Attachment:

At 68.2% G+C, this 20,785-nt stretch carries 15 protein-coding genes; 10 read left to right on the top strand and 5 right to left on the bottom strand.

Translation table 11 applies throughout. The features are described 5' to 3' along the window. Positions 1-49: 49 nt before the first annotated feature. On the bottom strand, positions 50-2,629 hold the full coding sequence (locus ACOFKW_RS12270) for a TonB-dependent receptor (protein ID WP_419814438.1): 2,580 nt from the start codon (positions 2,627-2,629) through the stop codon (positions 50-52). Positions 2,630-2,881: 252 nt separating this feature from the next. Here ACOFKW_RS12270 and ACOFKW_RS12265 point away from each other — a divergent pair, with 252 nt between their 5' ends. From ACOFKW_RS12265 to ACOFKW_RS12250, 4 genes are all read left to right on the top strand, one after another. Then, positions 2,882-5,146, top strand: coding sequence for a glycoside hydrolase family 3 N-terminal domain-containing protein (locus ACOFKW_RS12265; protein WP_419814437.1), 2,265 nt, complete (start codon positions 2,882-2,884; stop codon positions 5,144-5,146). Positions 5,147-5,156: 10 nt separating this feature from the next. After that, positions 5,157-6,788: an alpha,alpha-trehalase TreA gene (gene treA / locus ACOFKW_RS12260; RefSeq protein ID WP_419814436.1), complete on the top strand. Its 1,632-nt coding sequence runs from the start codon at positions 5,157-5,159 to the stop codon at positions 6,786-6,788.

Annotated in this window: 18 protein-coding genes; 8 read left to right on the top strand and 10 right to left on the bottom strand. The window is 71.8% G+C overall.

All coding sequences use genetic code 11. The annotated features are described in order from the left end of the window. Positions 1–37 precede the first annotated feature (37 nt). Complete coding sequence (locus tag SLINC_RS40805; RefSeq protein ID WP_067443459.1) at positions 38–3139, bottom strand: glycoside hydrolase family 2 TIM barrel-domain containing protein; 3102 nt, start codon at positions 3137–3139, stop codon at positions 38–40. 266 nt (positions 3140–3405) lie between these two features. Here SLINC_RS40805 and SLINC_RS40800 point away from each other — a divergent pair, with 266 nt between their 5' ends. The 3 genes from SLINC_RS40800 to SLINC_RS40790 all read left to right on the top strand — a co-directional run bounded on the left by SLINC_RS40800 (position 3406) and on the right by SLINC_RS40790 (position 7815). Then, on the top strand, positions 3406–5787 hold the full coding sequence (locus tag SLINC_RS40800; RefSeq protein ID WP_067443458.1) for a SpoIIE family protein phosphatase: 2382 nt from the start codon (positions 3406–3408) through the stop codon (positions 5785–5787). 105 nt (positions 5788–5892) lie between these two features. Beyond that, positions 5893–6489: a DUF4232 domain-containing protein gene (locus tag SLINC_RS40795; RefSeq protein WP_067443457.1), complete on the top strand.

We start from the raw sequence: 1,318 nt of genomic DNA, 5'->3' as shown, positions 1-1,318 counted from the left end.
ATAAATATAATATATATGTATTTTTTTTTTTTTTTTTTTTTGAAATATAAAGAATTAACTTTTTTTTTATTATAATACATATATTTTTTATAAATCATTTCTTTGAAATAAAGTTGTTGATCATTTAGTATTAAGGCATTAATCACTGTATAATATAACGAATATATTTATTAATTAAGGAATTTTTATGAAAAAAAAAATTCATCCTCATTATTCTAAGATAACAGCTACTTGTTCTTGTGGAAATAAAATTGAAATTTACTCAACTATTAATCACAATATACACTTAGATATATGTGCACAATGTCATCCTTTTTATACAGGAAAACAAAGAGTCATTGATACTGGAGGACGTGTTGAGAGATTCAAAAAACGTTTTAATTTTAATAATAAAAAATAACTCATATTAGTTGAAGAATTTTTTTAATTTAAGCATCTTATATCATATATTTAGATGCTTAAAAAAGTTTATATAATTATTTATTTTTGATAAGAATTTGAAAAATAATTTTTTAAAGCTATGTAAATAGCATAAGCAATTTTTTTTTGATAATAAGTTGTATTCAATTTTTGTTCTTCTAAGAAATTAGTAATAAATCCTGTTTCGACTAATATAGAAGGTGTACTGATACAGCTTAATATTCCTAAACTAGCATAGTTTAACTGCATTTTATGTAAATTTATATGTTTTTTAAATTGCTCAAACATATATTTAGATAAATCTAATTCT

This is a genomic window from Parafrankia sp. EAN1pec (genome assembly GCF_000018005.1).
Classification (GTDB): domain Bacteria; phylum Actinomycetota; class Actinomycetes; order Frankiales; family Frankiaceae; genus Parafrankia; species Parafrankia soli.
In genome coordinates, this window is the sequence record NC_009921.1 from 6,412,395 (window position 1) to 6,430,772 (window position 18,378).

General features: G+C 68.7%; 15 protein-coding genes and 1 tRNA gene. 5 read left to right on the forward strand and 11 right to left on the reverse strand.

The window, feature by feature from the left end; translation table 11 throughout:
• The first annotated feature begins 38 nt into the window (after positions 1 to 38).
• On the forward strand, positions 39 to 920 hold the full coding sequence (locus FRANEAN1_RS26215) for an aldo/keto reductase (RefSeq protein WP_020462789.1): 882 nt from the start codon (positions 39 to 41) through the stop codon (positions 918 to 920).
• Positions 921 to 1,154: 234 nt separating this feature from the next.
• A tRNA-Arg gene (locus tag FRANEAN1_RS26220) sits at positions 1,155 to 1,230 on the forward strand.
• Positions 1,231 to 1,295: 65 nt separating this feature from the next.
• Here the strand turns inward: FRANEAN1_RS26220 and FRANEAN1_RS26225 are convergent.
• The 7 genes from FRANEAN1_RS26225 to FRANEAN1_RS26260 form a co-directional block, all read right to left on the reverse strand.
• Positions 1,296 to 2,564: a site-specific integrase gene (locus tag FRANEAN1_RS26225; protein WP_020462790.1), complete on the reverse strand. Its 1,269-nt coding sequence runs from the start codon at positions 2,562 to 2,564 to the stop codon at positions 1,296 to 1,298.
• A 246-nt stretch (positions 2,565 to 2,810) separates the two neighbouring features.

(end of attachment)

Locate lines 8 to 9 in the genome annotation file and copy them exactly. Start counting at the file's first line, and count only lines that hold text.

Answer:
Classification (GTDB): domain Bacteria; phylum Actinomycetota; class Actinomycetes; order Frankiales; family Frankiaceae; genus Parafrankia; species Parafrankia soli.
In genome coordinates, this window is the sequence record NC_009921.1 from 6,412,395 (window position 1) to 6,430,772 (window position 18,378).